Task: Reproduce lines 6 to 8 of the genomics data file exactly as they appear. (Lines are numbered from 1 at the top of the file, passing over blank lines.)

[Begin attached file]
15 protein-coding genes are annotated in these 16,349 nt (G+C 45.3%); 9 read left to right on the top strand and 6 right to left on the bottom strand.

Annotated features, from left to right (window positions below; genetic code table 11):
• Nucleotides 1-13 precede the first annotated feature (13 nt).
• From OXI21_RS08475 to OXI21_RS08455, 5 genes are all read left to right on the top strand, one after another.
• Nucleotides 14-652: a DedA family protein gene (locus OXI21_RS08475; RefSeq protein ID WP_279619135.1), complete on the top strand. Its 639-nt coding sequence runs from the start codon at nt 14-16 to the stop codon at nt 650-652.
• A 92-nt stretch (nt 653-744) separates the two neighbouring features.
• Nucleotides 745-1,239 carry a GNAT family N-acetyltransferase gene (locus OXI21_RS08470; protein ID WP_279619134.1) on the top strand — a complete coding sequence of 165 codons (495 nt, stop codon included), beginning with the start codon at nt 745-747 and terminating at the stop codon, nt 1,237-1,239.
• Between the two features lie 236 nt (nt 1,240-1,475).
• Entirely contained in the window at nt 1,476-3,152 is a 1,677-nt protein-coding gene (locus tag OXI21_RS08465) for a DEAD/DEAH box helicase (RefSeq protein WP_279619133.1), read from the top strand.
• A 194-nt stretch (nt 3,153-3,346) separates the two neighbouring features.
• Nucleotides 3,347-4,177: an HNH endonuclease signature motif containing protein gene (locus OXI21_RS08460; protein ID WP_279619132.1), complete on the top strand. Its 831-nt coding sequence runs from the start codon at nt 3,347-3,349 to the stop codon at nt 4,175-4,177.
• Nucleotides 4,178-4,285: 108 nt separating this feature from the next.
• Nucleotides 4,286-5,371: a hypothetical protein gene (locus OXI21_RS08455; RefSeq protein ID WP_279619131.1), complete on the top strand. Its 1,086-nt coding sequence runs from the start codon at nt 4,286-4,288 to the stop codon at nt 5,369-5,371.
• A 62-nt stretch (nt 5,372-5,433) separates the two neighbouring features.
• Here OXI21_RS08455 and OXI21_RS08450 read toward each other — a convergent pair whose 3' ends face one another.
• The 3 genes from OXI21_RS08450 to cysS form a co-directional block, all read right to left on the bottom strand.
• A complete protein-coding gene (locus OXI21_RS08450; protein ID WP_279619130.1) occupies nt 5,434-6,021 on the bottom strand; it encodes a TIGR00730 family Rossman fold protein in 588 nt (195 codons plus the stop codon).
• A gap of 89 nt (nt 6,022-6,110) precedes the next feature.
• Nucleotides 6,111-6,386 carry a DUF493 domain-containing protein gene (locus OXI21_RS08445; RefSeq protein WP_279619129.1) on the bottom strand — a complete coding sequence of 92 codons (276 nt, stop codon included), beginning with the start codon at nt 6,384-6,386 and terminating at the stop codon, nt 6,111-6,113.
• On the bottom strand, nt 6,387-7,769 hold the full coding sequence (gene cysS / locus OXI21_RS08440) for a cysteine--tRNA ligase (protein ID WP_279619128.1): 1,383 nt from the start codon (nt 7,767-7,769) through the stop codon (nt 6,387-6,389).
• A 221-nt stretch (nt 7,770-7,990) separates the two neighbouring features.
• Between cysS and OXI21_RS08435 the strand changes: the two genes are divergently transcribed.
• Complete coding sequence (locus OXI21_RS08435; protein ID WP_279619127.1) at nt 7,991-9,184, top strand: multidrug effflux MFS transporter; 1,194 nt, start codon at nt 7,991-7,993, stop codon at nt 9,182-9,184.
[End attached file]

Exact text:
• A 92-nt stretch (nt 653-744) separates the two neighbouring features.
• Nucleotides 745-1,239 carry a GNAT family N-acetyltransferase gene (locus OXI21_RS08470; protein ID WP_279619134.1) on the top strand — a complete coding sequence of 165 codons (495 nt, stop codon included), beginning with the start codon at nt 745-747 and terminating at the stop codon, nt 1,237-1,239.
• Between the two features lie 236 nt (nt 1,240-1,475).